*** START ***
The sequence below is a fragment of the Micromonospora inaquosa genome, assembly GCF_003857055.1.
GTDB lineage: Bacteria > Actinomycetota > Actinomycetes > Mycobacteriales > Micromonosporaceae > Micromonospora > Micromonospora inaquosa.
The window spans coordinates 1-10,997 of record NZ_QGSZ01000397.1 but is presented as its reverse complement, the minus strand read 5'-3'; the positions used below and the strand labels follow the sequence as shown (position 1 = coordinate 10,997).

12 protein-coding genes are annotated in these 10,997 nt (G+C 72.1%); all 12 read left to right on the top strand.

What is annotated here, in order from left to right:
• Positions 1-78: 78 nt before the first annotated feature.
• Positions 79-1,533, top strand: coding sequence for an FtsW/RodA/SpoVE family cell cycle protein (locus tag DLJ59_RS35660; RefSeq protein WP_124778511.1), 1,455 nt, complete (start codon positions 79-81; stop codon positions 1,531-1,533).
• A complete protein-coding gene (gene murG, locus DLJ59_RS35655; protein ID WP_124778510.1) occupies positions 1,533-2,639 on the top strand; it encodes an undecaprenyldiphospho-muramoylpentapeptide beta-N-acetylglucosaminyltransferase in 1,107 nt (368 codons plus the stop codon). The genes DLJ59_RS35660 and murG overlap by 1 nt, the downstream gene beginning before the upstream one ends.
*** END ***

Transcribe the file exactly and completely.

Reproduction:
The sequence below is a fragment of the Micromonospora inaquosa genome, assembly GCF_003857055.1.
GTDB lineage: Bacteria > Actinomycetota > Actinomycetes > Mycobacteriales > Micromonosporaceae > Micromonospora > Micromonospora inaquosa.
The window spans coordinates 1-10,997 of record NZ_QGSZ01000397.1 but is presented as its reverse complement, the minus strand read 5'-3'; the positions used below and the strand labels follow the sequence as shown (position 1 = coordinate 10,997).

12 protein-coding genes are annotated in these 10,997 nt (G+C 72.1%); all 12 read left to right on the top strand.

What is annotated here, in order from left to right:
• Positions 1-78: 78 nt before the first annotated feature.
• Positions 79-1,533, top strand: coding sequence for an FtsW/RodA/SpoVE family cell cycle protein (locus tag DLJ59_RS35660; RefSeq protein WP_124778511.1), 1,455 nt, complete (start codon positions 79-81; stop codon positions 1,531-1,533).
• A complete protein-coding gene (gene murG, locus DLJ59_RS35655; protein ID WP_124778510.1) occupies positions 1,533-2,639 on the top strand; it encodes an undecaprenyldiphospho-muramoylpentapeptide beta-N-acetylglucosaminyltransferase in 1,107 nt (368 codons plus the stop codon). The genes DLJ59_RS35660 and murG overlap by 1 nt, the downstream gene beginning before the upstream one ends.